What’s New in Science? June 29 to July 5

What's New In Science? - June 29th to July 5th

Nasir Khalid B-Theories

Here’s what’s new in Science this week:

1. Potentially habitable super earth discovered

16 light years from us, Gliese 832c was discovered by a team of astronomers led by Dr. Robert Witttenmyer. It’s mass and radius is half that of our Sun and it may have earth like temperatures and a similar atmosphere composition that could support life however season shifts would be extreme.

For more: http://www.sci-news.com/astronomy/science-gliese832c-potentially-habitable-super-earth-02029.html

2. World’s deepest cave home to new species of bug

A new species of a ground beetle named Duvalius abyssimus was discovered 1.5 miles below the earths surface in Russia. The bug has adapted to life in darkness and just above freezing temperatures and it has extended antennae and no body pigment.

For more: http://www.gizmodo.co.uk/2014/07/new-species-discovered-in-worlds-deepest-cave/

3. Chimpanzees create their own fashion trend

What's New In Science? - June 29th to July 5th

Scientists have observed that chimpanzees have started hanging a blade of grass from their ears for now understandable purpose, this new trend has no communication purpose and is a sort of chimp fashion.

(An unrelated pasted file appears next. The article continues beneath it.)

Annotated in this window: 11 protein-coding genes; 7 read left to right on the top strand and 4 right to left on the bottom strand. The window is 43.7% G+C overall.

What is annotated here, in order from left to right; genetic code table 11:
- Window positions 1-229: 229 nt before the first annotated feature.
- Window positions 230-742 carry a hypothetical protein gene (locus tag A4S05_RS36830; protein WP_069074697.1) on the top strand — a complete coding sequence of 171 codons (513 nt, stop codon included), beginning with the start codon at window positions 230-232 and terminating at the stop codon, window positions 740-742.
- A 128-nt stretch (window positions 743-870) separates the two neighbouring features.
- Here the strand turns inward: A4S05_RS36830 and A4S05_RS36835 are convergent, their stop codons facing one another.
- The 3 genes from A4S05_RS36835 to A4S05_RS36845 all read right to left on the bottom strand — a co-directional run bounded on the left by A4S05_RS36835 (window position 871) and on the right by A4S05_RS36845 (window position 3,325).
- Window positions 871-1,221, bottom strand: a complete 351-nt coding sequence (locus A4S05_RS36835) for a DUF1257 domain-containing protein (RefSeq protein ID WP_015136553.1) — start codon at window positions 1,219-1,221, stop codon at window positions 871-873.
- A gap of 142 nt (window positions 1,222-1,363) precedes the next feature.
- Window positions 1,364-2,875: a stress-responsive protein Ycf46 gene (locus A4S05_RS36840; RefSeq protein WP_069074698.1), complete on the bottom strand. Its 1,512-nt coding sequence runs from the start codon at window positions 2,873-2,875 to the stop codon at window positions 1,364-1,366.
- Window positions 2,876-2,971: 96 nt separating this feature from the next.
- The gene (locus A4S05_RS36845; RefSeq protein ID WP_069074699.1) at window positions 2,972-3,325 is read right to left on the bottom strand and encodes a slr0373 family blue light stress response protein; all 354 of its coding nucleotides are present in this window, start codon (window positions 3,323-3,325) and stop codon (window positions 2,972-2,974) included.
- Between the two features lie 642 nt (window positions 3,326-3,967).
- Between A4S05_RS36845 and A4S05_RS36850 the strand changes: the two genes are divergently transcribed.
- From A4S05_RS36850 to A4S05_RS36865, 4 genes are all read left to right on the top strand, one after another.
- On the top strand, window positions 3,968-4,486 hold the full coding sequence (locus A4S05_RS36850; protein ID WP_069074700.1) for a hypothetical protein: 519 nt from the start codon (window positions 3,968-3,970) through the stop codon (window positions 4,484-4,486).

For more: https://www.thedodo.com/for-the-first-time-chimpanzees-605888880.html

4. Cornea regrown from an adult human stem cell

Researchers discover new way to enhance regrowth of human cornea tissue to restore vision using molecule that acts as a marker to identify and repair cells that maintain cornea tissue.

For more: http://www.sciencedaily.com/releases/2014/07/140702131744.htm

5. Scientist creates untreatable deadly version of Swine flu

A scientist at university of Wisconsin Madison created a mutated version of the H1N1 virus that escapes the antibodies of the immune system making it probably the strongest and most deadly virus ever known to man. However the work was done to help create stronger vaccines and the university says that there is little or no risk of an outbreak.

For more: http://www.nzherald.co.nz/world/news/article.cfm?c_id=2&objectid=11286137